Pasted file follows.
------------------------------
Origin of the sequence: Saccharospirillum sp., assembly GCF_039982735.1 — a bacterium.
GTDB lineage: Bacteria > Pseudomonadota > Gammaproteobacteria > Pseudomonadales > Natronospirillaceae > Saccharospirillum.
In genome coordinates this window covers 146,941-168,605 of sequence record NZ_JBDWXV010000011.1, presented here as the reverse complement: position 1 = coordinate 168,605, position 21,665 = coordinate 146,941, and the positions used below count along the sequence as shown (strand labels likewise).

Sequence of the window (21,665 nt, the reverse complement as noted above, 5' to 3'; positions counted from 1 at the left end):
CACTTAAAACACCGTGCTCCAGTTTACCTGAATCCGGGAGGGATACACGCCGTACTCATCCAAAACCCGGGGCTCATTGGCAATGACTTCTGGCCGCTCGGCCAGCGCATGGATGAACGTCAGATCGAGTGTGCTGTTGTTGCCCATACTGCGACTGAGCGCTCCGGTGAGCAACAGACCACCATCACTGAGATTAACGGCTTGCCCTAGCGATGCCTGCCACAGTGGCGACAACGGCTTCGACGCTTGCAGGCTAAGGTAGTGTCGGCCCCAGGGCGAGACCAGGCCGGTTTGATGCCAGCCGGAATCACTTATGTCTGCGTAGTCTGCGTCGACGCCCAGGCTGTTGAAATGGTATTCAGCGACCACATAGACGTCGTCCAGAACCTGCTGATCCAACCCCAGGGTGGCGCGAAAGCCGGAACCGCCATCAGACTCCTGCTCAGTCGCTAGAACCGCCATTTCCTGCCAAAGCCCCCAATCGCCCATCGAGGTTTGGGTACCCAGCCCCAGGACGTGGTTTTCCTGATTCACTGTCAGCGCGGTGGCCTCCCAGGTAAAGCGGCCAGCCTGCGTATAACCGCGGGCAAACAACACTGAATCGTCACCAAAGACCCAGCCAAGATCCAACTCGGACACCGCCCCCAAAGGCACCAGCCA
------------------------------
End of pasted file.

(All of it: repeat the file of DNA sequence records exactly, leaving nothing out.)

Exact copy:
Origin of the sequence: Saccharospirillum sp., assembly GCF_039982735.1 — a bacterium.
GTDB lineage: Bacteria > Pseudomonadota > Gammaproteobacteria > Pseudomonadales > Natronospirillaceae > Saccharospirillum.
In genome coordinates this window covers 146,941-168,605 of sequence record NZ_JBDWXV010000011.1, presented here as the reverse complement: position 1 = coordinate 168,605, position 21,665 = coordinate 146,941, and the positions used below count along the sequence as shown (strand labels likewise).

Sequence of the window (21,665 nt, the reverse complement as noted above, 5' to 3'; positions counted from 1 at the left end):
CACTTAAAACACCGTGCTCCAGTTTACCTGAATCCGGGAGGGATACACGCCGTACTCATCCAAAACCCGGGGCTCATTGGCAATGACTTCTGGCCGCTCGGCCAGCGCATGGATGAACGTCAGATCGAGTGTGCTGTTGTTGCCCATACTGCGACTGAGCGCTCCGGTGAGCAACAGACCACCATCACTGAGATTAACGGCTTGCCCTAGCGATGCCTGCCACAGTGGCGACAACGGCTTCGACGCTTGCAGGCTAAGGTAGTGTCGGCCCCAGGGCGAGACCAGGCCGGTTTGATGCCAGCCGGAATCACTTATGTCTGCGTAGTCTGCGTCGACGCCCAGGCTGTTGAAATGGTATTCAGCGACCACATAGACGTCGTCCAGAACCTGCTGATCCAACCCCAGGGTGGCGCGAAAGCCGGAACCGCCATCAGACTCCTGCTCAGTCGCTAGAACCGCCATTTCCTGCCAAAGCCCCCAATCGCCCATCGAGGTTTGGGTACCCAGCCCCAGGACGTGGTTTTCCTGATTCACTGTCAGCGCGGTGGCCTCCCAGGTAAAGCGGCCAGCCTGCGTATAACCGCGGGCAAACAACACTGAATCGTCACCAAAGACCCAGCCAAGATCCAACTCGGACACCGCCCCCAAAGGCACCAGCCA